ISPreview - To Ban or Not to Ban (Illegal File Sharers)
To Ban or Not to Ban (Illegal File Sharers)
By: Mark Jackson - Mar 11th, 2008 : Page 1 -of- 7
"This is a far cry from the Internet of eight years ago, where slow dialup connections dominated and online software piracy was hidden away"

It occurs to me that I haven’t yet managed to see the movie “There Will Be Blood” ™, it’s a dramatic film, the type I usually love, and up for several nominations at this years Oscar awards in the USA. Unfortunately household bills take priority over visits to the cinema and I’ve found myself pondering over how easy it would be to locate and download the same film online without paying. Turns out it’s very easy, perhaps too easy.

In fact most of the time you’re just a search engine phrase away from locating thousands upon thousands of illegally downloadable BitTorrent (P2P, Peer-2-Peer File Sharing program) film copies:

Fig.1 - Example of P2P torrent download files

The ease at which this can be done is shocking but what would really happen if I chose to continue and pursue the download? Sure it’s breaking the law, no ifs and definitely no buts, it is illegal – the end, but could anybody catch me doing it? The sad answer, especially if you’re a copyright holder, is probably not.

It is a shocking but not unexpected conclusion and has been responsible for driving a deep wedge of disagreement between the music industry and Internet service providers. Now, thanks to government support, the industry appears to be getting its way. ISPreview investigates whether or not the recent proposals, which could see some users being banned from their ISP, are workable.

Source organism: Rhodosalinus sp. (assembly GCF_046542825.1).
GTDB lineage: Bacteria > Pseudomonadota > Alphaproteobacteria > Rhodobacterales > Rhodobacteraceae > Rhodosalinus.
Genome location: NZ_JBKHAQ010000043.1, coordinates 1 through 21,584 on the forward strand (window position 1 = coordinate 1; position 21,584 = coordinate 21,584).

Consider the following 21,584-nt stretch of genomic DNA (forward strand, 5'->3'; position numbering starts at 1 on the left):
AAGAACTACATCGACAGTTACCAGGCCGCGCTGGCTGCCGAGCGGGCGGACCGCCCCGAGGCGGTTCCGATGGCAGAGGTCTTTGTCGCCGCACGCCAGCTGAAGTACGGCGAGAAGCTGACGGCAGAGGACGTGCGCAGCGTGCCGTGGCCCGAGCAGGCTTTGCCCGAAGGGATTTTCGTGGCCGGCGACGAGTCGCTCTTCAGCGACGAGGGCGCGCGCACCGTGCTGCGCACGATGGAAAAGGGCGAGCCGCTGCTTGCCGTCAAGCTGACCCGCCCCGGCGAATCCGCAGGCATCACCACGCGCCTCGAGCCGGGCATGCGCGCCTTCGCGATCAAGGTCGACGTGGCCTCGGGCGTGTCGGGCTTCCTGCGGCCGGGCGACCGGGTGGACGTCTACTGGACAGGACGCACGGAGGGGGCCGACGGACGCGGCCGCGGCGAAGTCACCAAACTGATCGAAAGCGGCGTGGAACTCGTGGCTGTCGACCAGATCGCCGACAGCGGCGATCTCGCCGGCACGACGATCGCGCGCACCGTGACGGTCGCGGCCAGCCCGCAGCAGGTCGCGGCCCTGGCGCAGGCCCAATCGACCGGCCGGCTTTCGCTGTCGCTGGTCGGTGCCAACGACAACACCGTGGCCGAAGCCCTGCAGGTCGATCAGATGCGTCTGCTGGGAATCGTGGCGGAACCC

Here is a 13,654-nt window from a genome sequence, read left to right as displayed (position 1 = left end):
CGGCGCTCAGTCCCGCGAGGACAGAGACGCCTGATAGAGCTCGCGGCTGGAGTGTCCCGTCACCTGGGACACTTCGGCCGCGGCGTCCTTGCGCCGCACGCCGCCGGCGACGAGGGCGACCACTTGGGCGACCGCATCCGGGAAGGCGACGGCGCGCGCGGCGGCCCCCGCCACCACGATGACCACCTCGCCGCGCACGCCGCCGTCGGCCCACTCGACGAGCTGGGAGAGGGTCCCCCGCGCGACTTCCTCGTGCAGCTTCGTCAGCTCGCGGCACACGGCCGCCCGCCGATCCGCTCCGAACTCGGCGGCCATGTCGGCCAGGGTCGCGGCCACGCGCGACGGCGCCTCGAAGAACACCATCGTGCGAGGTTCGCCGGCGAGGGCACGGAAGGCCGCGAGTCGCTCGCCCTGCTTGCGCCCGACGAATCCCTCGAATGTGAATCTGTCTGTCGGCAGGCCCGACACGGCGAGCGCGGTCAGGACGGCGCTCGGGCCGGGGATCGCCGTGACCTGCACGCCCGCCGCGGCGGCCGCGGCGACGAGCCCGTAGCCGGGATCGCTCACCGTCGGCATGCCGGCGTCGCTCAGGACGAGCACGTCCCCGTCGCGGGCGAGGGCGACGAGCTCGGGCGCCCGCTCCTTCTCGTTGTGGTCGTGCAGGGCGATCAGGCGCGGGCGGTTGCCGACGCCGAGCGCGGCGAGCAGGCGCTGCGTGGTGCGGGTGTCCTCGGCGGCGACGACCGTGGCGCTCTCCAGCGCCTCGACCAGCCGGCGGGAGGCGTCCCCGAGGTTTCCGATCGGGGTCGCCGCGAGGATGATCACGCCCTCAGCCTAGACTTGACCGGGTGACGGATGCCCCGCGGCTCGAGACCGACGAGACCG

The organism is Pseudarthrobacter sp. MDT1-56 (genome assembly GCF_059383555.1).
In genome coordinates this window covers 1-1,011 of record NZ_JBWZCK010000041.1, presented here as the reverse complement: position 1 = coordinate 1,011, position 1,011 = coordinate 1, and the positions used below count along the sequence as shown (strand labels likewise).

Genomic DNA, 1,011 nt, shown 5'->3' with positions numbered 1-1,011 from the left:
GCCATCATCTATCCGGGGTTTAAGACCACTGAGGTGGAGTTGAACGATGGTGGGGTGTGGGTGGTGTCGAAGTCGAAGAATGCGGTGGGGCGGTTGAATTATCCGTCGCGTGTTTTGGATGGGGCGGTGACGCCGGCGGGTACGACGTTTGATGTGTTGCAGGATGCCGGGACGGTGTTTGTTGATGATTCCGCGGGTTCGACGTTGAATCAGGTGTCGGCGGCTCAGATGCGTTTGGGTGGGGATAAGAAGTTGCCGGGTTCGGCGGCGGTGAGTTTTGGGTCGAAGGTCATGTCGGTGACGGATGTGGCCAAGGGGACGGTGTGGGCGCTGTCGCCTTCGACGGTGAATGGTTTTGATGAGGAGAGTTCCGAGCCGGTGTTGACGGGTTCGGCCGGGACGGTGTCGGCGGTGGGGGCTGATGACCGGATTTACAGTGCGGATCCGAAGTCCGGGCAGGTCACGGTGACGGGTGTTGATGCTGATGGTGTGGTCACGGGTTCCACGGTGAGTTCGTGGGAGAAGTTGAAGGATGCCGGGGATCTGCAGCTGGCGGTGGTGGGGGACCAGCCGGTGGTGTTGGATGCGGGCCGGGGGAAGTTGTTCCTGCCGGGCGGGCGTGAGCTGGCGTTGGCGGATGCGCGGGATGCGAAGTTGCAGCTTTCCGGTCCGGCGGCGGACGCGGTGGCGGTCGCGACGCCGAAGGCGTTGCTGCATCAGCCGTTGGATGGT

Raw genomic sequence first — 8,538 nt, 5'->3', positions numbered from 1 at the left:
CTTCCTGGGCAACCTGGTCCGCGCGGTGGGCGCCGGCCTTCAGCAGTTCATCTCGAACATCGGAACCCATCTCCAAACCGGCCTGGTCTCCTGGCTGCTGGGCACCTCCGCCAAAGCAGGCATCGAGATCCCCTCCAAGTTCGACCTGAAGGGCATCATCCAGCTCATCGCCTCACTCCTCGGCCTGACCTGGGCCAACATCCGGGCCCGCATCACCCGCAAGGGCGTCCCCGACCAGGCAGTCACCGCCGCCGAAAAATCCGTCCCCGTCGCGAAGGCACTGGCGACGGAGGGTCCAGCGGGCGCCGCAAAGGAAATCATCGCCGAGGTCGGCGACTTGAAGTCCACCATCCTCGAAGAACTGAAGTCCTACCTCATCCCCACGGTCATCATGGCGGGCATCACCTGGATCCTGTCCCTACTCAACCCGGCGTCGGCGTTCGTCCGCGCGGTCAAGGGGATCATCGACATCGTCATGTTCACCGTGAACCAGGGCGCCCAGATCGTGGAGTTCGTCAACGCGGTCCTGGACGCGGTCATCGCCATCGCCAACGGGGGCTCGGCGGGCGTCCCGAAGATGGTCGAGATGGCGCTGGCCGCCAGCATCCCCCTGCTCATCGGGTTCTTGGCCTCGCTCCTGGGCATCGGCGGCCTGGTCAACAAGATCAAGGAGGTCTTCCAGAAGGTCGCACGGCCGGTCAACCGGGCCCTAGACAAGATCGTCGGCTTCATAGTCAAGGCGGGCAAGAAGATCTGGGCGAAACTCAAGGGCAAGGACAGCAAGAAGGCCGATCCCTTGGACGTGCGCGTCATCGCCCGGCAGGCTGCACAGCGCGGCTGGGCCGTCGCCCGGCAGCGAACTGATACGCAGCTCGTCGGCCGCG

Why do people do it?

The British Phonographic Industry (BPI) estimates that 6 million Brits regularly use P2P networks to download music unlawfully and it’s not hard to see why. The content is freely accessible, often comes in high quality forms and you’re about as likely to get caught doing it as Elvis is to be found alive.

To make matters worse, the growing dominance of broadband has given everybody access to speedier connections, which makes downloading large quantities of data in a short period of time practically effortless. This is a far cry from the Internet of eight years ago, where slow dialup connections dominated and online software piracy was hidden away in the unsavoury depths of binary Newsgroups and Internet Relay Chat (IRC).

Then there is the continued problem of differing air dates between countries, where films and TV shows can be released weeks and sometimes even months ahead of the UK. Though by no means an excuse to engage in illegal activity, staggered release schedules do offer additional encouragement.

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